Garry is a close-personal friend of “The World’s Greatest”, Ali, and remembers their time together in Beijing with extreme clarity:
“The streets were alive when he walked down them… ‘Ah-wee… Ah-wee..’ the locals adored him. It was the greatest time. There was a $100 a-plate-dinner, Ali never ate, he signed autographs the entire-time,” Garry said in honor of his old-friend.
“His (Ali) greatest regret was getting divorced, and not spending time with his kids,” Garry said.
Ali has been married four times, with seven daughters and two sons. He is a Michigan Wolverine fan, and has a home in Benton Harbor, Mich.
“If you’re ever there, knock on his door,” Garry said.
Diagnosed with Parkinson’s syndrome in 1984, Ali remains a beloved and active public figure.
“He’s intellectually still there, but his body is like a prison. He is the most gracious and giving guy you will ever meet. He was in exile for what would have been the best three years of his career. He told me he didn’t play football because he didn’t want to get hit,” Garry said with a chuckle, painting a picture of how fast “The People’s Champion” truly was.
Despite growing up in a time identified with tremendous racial conflicts, Garry recognized his peers by their hard-work, abilities, and demeanor, not the color of their skin.
“They can play,” Garry said of his black teammates.
“Most all of them were more respectful than we were. Ms. Garry, Mr. Garry…” Garry said. “It was 1965, the Civil Rights Act, we saw it happening… They fought with a chip on their shoulder. I remember thinking ‘they bleed red just like I do'”.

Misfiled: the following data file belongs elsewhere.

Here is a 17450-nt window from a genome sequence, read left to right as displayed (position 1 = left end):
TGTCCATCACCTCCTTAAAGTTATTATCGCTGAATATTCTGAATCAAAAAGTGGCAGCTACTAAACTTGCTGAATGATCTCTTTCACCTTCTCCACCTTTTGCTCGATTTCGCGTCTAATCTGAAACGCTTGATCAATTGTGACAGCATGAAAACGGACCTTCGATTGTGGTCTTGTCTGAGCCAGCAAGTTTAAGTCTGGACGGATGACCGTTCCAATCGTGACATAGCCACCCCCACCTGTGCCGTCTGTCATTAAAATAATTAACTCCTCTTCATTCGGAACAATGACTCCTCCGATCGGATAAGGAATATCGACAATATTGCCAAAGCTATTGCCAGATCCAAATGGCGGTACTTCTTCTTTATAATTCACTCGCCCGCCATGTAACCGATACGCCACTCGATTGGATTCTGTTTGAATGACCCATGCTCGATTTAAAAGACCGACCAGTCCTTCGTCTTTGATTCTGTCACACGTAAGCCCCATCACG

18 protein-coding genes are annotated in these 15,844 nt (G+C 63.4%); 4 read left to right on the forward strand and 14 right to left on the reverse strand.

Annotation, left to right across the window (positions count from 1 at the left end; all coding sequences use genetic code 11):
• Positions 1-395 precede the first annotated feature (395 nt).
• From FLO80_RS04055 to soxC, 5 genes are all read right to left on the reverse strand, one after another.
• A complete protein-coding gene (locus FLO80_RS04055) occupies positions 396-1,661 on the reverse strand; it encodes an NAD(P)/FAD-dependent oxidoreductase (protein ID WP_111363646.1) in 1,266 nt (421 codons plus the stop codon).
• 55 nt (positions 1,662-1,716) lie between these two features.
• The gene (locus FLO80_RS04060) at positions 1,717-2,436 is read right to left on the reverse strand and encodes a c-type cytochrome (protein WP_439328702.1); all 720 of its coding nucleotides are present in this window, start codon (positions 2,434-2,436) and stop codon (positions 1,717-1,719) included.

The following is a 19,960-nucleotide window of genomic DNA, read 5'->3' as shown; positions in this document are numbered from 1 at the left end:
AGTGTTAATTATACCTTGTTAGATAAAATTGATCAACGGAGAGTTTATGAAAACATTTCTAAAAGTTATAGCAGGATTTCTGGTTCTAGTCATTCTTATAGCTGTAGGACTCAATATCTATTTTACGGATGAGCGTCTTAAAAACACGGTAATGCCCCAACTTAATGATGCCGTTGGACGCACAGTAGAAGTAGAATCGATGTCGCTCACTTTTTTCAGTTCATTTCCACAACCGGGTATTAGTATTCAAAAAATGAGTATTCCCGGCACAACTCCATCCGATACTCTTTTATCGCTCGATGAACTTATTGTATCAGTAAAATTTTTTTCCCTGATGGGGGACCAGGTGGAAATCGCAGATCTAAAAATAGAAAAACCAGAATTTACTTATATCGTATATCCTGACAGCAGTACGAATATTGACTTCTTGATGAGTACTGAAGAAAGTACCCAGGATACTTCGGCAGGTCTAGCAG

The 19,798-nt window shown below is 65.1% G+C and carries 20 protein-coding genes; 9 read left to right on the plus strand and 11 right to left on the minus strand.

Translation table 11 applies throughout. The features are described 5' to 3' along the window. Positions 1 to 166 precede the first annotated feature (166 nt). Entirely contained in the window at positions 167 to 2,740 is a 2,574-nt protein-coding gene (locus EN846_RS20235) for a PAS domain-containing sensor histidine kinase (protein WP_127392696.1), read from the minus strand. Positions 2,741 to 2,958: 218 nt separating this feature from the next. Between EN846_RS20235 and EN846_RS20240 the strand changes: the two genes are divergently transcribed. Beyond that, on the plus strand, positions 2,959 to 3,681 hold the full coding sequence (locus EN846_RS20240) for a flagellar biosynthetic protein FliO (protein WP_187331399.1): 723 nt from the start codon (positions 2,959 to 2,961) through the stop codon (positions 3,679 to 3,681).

As a child, Garry admired the “Sweet Science” of another charismatic, fast, and boxing legend, Davey Moore. Moore, World Featherweight Champion, 1958-1963, was also from his hometown, Springfield.
“My dad had me using the hand held stop watch for sparring sessions, sweeping the deck, picking up the tape and handing out the water bottles, etc. Pretty soon, someone put a pair of 16-ounce training-gloves on me, and after about two-three months of ‘Bloody Nose Alley,’ I had my first ‘Smoker’! It was at a UAW sponsored picnic, outside-ring, a kid named Richard White and I squared off, for the amusement of the ‘drunken’ UAW members, before the Good Amateurs and Pros showed off their ‘Stuff’. I was so scared, my legs were shaking, like a dog ‘crapping razor blades.’ It seemed like a ‘lifetime,’ but in reality the rounds were probably only one-and-half or two-minutes long. The best part was after the final-bell, the crowd tossed change and some paper-money on to the ring canvas, as a sign of ‘approval’ for our ‘scrapping’. The ‘bug had bitten me’,” Garry said with an emphatic grin.
The bulldog of a man and referee retired from the sport he continues to love, in 2009, as a member of the National Boxing Hall of Fame. Garry’s favorite boxing movie is the classic “Raging Bull”, starring Robert Deniro.
Your Third Man in the Ring has traveled the world with the greatest, caught inadvertent jabs from the deadliest, and can be rarely seen without the brightest smile in the room. He is a shinning example of the role athletics can play in shaping the hearts and minds of this nation’s youth, and continues to live his life as a testament to the difference just one person can make.
Follow Kevin on Twitter (@ShaggyLamb).